>> internal server by the NAT device. The client would send an encrypted
>> string that the server would know how to respond to. If this encrypted
>> value is not what the server expected, no communication would take place.

>
> Most client/server apps more typically will require you to either manually
> configure the NAT firewall so that it will work, or know how the NAT is
> configured and manually configure the client and server so it will work.
> Most client/server apps also more typically have a standard port number
> for the server that is recommended to be configured as a static port
> number in NAT.
>
> How is the NAT set up?


I will not know. Neither may the server operator. Think of it as a P2P app
using UDP behind NATs.

>Are you sure the server's port will change to an unknown value during the
>NAT?


I don't want the end user to have to configure firewalls or NATs. I want
this to be as simple as possible for them.

Being behind a NAT (and not setting up any manual port forwarding) means
that the NAT will choose an unused port at random for outbound UDP
connections (just like it does for HTTP connections when you surf the web).

So, the external port for the server will be unknown.

>How is it that the NAT port being used is not already known?


See above.

>I would expect the client's source port to change dynamically, but the
>server's destination port to be known by whoever configured the NAT.


I am really trying to make this as simple as possible by not requiring the
end users to set ports in their NAT or Firewall. Also, some people may want
to use the software but not have access to the NAT or Firewall to make
manual changes.


 
Reply With Quote
 
upendra108@gmail.com
Guest
Posts: n/a
 
      10-01-2006
testing

 
Reply With Quote
 
Holger Petersen
Guest
Posts: n/a
 
      10-01-2006
"smerf" <(E-Mail Removed)> writes:

>What I meant was that the server (behind NAT1) will be expecting an
>encrypted value from the client (behind NAT2).


Do you want to tr5y to 're-invent' a wheel?

http://linide.sourceforge.net/nat-traverse/

just asking, Holger
 
Reply With Quote
 
imhotep
Guest
Posts: n/a
 
      10-03-2006
smerf wrote:

> I am trying to write a freeware client/server program that needs to scan
> the server's ports for the server's open UDP port.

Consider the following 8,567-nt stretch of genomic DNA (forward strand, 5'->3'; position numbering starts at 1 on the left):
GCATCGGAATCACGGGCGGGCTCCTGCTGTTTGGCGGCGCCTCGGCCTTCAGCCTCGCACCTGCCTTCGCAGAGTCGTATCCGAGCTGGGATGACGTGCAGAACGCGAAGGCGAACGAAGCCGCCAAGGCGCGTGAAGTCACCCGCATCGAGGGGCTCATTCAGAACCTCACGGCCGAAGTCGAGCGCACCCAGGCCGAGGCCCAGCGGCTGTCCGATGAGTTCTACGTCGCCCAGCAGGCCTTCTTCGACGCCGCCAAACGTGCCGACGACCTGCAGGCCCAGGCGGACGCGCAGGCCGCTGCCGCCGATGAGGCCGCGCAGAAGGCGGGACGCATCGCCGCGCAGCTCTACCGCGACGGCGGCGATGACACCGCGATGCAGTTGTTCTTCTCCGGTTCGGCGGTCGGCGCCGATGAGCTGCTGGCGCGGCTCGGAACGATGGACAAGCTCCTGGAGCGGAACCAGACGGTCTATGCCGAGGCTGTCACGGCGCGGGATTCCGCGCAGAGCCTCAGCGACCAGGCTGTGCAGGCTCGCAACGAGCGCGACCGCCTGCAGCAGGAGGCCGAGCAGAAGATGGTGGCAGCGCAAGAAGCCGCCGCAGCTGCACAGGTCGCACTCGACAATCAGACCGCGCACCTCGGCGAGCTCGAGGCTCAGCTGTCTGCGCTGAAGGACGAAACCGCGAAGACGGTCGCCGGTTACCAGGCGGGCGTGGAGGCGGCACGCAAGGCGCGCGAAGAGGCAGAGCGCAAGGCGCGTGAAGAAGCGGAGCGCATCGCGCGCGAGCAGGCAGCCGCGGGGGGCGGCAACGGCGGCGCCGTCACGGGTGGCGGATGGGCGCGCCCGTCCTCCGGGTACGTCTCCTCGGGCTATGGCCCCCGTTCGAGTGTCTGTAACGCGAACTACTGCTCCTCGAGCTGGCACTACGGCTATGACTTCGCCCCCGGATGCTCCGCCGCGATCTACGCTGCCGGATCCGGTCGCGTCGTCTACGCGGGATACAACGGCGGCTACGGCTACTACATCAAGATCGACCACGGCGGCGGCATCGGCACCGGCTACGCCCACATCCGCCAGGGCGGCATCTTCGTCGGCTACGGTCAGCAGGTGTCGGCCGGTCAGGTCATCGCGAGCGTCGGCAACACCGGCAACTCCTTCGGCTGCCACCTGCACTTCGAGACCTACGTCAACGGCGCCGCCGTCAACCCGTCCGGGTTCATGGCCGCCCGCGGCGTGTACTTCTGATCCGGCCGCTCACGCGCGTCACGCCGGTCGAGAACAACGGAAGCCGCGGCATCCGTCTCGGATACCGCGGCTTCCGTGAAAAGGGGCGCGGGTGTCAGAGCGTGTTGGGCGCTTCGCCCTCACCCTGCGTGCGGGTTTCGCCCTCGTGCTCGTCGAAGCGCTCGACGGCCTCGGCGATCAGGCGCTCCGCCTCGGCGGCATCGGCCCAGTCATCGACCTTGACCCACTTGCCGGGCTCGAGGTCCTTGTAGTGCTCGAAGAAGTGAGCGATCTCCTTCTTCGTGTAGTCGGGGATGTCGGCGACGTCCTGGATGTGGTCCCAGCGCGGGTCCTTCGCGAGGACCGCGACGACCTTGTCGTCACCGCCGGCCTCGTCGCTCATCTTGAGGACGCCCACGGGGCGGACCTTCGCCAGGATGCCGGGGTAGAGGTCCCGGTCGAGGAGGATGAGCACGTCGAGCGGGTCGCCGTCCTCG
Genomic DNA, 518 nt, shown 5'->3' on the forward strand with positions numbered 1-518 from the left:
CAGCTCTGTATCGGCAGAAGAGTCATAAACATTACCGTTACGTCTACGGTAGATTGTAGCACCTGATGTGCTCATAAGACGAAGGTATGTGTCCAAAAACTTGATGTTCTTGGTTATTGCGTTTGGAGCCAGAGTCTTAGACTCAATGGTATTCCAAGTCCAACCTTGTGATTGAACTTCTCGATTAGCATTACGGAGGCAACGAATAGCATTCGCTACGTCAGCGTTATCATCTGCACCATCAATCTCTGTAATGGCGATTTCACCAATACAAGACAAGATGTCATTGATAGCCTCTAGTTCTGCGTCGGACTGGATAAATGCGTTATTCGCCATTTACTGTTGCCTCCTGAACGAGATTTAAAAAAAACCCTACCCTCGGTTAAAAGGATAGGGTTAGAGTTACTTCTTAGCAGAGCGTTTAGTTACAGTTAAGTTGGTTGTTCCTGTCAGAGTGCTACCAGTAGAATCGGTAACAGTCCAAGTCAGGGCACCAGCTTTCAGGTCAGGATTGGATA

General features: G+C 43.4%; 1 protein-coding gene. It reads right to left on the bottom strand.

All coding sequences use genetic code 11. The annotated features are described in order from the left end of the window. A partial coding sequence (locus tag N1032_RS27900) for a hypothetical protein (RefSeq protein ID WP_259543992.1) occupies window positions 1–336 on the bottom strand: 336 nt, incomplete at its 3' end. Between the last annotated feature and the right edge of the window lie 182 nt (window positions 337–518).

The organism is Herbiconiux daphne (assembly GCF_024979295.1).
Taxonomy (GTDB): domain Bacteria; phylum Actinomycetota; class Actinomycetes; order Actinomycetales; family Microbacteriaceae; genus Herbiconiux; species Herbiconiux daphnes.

>
> Before I get too deep into this, are there any problems that I need to
> know of if I send a probe UDP packet that looks for the server to all
> ports on at the server's target IP?
>
> The reason I am asking is that some users of this freeware server will be
> behind NATs and I may have to probe for the external port assigned to the
> internal server by the NAT device. The client would send an encrypted
> string that the server would know how to respond to. If this encrypted
> value is not what the server expected, no communication would take place.
>
> Any help you can give would be greatly appreciated.



Your answer is determined by the question of, is this static or dynamic NAT
you are talking about?

If it is dynamic, like the majority, but not all, NAT implementations, you
won't be able to scan as the ports are added to firewalls nat table in a
dynamic "client port" -> "firewall's external port" mapping. In other words
in Dynamic NAT configurations there is no incoming access allowed (Internet
to internal pc), generally speaking (there are special proxy ports to allow
some protocols to function correctly).

That is, if I fully understand your question. No guarantee there...

Imhotep
 
Reply With Quote
 
imhotep
Guest
Posts: n/a
 
      10-03-2006
smerf wrote:

>
> "karl levinson, mvp" <(E-Mail Removed)> wrote in message
> news:(E-Mail Removed)...
>>
>> "smerf" <(E-Mail Removed)> wrote in message
>> newsrFTg.16014$(E-Mail Removed).. .
>>>I am trying to write a freeware client/server program that needs to scan